Atlanta Braves v Miami Marlins

D-Backs president still happy with Justin Upton trade

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Yeah, it’s early and yeah, Justin Upton isn’t going to post Ruthian offensive stats for an entire season, but the initial results on the trade between the D-Backs and Braves isn’t exactly even. Upton is tied for the Major League lead in homers with six and is looking like a tour de force in the middle of the Braves’ batting order.

The Braves acquired Upton along with third baseman Chris Johnson from the Diamondbacks back in January in exchange for Martin Prado, Randall Delgado, and prospects Brandon Drury, Nick Ahmed, and Zeke Spruill.

What made the trade particularly shocking is the confluence of Upton’s age (25), team-friendly contract ($38.5 million over the next three seasons), and his obvious skill. Players like Upton rarely become available — even more rarely at that relative cheapness — and that is becoming the case even more lately as teams work tirelessly to get their franchise superstars locked up for a long time.

Diamondbacks president and CEO Derrick Hall still thinks the trade worked out well for both teams.

“I think it’s a situation where it was a perfect situation for him actually and for us we got what we needed,” Hall stated. “I mean this was just two different teams that had two different needs and it worked out well for both, not to mention we still have four prospects that we’re going to be dealing with in the next few years.”

The reality is, the D-Backs were under no pressure to get rid of Upton. Any pressure they felt was self-imposed in their desire to construct a more “gritty” roster. This isn’t to say that the players the D-Backs acquired can’t be good, but if you ask 100 current and former GM’s if they would have made the trade from the Braves’ perspective, all 100 would say yes before you even finish your sentence. Any attempt by Arizona’s upper management to spin the Upton trade as a net positive is disingenuous.

With Adam Jones ailing, Orioles add Borbon to outfield

SAN FRANCISCO, CA - AUGUST 13: Adam Jones #10 of the Baltimore Orioles reacts after being hit in the hand by a pitch in the sixth against the San Francisco Giants inning during an interleague game at AT&T Park on August 13, 2016 in San Francisco, California. (Photo by Lachlan Cunningham/Getty Images)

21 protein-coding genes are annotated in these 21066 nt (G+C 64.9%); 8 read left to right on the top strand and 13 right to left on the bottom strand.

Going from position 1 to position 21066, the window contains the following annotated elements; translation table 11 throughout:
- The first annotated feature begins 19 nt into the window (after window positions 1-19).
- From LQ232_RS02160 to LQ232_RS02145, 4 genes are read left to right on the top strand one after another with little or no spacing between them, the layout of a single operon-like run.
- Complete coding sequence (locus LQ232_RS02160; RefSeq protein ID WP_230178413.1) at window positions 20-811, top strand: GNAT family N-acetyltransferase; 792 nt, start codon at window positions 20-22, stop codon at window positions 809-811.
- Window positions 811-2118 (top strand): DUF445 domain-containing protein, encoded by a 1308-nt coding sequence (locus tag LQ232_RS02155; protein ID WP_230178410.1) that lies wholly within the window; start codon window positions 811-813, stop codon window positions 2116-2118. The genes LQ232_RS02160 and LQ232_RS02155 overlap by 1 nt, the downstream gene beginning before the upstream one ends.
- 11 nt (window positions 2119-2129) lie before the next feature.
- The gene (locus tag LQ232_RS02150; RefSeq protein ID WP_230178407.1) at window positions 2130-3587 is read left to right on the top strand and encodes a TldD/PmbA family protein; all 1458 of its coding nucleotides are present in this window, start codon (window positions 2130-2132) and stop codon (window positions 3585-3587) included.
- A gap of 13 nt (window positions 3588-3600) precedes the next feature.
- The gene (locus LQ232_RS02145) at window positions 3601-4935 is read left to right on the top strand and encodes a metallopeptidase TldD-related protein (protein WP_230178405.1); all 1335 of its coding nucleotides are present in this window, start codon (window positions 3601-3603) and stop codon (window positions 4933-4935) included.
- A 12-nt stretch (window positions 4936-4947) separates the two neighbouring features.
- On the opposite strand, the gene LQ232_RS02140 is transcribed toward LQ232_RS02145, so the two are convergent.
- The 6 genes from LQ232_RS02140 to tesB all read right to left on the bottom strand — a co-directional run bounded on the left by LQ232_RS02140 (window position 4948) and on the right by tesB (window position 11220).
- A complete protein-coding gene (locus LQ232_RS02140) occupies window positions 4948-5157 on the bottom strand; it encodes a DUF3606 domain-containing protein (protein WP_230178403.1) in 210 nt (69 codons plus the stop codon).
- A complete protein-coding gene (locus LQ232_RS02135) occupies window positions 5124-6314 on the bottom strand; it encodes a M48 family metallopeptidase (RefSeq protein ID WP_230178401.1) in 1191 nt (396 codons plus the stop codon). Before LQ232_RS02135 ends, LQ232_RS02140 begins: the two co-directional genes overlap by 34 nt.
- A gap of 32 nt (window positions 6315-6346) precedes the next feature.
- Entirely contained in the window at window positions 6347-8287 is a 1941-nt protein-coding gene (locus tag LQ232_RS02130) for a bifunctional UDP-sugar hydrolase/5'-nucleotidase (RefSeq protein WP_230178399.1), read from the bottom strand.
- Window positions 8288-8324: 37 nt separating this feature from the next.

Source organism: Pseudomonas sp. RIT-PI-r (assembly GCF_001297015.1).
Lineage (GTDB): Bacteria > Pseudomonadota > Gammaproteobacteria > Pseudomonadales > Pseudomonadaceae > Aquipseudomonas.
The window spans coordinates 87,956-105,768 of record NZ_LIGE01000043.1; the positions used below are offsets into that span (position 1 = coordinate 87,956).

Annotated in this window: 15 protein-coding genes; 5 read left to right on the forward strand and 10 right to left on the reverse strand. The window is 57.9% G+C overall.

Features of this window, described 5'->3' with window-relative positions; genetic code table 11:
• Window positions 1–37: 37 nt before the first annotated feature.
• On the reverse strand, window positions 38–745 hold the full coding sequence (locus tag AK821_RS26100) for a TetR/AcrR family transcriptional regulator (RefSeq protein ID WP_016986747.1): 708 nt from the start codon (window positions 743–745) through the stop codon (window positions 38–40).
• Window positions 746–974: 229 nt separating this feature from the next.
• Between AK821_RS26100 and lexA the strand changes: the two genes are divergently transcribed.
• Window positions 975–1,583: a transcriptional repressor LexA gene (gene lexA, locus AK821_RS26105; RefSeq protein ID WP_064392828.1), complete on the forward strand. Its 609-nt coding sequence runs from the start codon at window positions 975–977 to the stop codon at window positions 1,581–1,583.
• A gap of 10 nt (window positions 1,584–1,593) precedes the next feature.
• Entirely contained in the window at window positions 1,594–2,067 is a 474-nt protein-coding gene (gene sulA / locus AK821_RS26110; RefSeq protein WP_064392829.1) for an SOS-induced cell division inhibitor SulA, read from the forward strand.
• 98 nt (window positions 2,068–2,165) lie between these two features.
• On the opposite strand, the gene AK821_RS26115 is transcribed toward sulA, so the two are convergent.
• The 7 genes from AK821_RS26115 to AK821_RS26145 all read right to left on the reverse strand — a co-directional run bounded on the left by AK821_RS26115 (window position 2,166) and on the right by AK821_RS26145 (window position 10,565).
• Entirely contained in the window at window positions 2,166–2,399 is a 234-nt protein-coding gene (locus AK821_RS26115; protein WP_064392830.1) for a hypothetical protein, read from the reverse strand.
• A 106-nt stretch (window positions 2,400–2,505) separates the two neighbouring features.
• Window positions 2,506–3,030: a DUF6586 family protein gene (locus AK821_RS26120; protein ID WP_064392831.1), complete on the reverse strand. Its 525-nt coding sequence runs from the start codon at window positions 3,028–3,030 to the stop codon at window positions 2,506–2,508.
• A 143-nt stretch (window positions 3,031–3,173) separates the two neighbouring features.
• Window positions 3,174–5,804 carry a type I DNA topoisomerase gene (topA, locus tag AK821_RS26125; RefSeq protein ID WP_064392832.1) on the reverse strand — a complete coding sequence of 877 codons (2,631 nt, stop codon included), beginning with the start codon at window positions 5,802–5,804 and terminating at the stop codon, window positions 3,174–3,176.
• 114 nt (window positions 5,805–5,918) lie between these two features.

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NEW YORK — With star outfielder Adam Jones nursing a tender hamstring, the Baltimore Orioles selected the contract of Julio Borbon from Double-A Bowie and optioned pitcher Mike Wright to Triple-A Norfolk.

Borbon was inserted in the starting lineup for Baltimore, batting ninth against hard-throwing New York Yankees rookie Chad Green.

“We had some other center field options,” manager Buck Showalter said. “Borbon is our best option at this point.”

Jones left Friday’s game in the second inning with a left hamstring strain. He departed the previous night’s game at Washington in the ninth inning with hamstring cramps and aggravated the injury hustling down the first base line on a soft grounder to third.

“I got a feeling that if he hadn’t had that first swinging bunt, it might not have been a problem,” Showalter indicated. “He’s not going to trot to first base as much as I talked to him about it before the game.”

Although Jones was unable to talk his way into Saturday’s lineup, Showalter speculated that he might be available to pinch-hit.

The 30-year old Borbon was 2 for 9 in five games with the Orioles earlier this season, but was designated for assignment on July 26. To create room for Borbon on the 40-man roster, pitcher Logan Ondrusek was designated for assignment on Friday.

No structural damage found in Andrew Benintendi’s knee

ST. PETERSBURG, FL - AUGUST 24:  Shortstop Matt Duffy #5 of the Tampa Bay Rays tags out Andrew Benintendi #40 of the Boston Red Sox after Dustin Pedroia grounded into the double play  during the seventh inning of a game on August 24, 2016 at Tropicana Field in St. Petersburg, Florida. (Photo by Brian Blanco/Getty Images)
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Good news in Boston: An MRI on Red Sox outfielder Andrew Benintendi‘s left knee revealed no structural damage.

Benintendi slipped while trying to avoid a tag at second base, injuring his leg, but it appears he’s avoided a serious injury. A timetable for his return isn’t known at this point, but the Red Sox expect to get him back before the end of the season.

Benintendi is hitting .324/.365/.485 with a homer and ten RBI in 21 games.